#1 Spot On: Best time, scraping/seeking, November 1-8
Details: Let’s say you spot a giant 10-pointer in a food plot or crossing a road…Once the buck moves on, sneak over there and check it out. If the nearest wooded ridge or draw is laced with fresh scrapes and rubs, Mr. Big will be back through there–maybe later that afternoon, or tomorrow morning or on the third day. But the big dude will back because he’s not yet gone on the lam for does. Move in tight, try to hang a stand on a trail near all those rubs and scrapes and hope for a shot at the buck as he trolls back through.
#2 Cover Scrape: Best phase, scraping first week of November. Now!
Details: Scout for rank scrapes back in the woods and around thickets where you know some does bed. Those are the ones an old buck is most likely to hit at dawn or dusk. You might even get the drop on a big deer checking a “cover scrape” around 9:00 or 10:00 o’clock in the morning. Play the wind and set a bow stand 100 yards or so off a line of smoking scrapes. Hunting a ways off them lessens the odds of deer coming in and seeing or smelling you. It also gives you a better view of the cover as you watch for a big rack coming from any direction.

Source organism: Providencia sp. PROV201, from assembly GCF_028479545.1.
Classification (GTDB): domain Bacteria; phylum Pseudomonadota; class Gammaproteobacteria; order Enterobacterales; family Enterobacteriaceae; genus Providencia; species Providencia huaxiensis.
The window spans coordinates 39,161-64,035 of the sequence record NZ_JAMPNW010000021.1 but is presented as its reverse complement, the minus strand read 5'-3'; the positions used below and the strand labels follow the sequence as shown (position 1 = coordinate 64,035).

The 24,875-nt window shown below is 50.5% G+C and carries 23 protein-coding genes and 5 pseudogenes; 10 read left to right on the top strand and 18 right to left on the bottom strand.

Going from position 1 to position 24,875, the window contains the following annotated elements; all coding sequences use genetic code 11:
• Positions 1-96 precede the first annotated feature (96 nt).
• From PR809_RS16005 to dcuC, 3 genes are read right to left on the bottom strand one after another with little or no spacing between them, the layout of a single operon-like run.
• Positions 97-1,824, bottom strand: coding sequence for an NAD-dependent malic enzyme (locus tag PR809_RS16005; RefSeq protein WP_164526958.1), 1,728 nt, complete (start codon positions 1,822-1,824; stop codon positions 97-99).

#3 Little Funnel: Best phases, seeking, chasing and through peak rut, November 4-18.
Details: It would be nice if every funnel were big and obvious or shaped like an hourglass, with 2 huge blocks of timber connected with a thin stem of trees or brush. But most of the best bottlenecks to watch are much more understated—and overlooked by hunters. Look close for a thin, dry strip between 2 sloughs; a low spot in a fence; an opening in a windrow…and hang your bow stand there. There are literally hundreds of nondescript terrains that affect and confine the movements of bucks; hunt there and be in position for a shot.
Hanback states:”It would be nice if every funnel were big and obvious or shaped like an hourglass, with 2 huge blocks of timber connected with a thin stem of trees or brush.”
Where I hunt in N. Indiana it is largely woodlot habitat; so some of these “nondescript” funnels can appear in wide open fields. Sometimes they’re nothing more than a subtle dip in terrain. At a buck’s level he IS being hidden as he travels from timber plot, to timber plot; or from timber plot to thicket; or from timber plot to corn field. You get the picture.
Great points Mike. All habitats have funnels. Sometimes they’re not as obvious as others.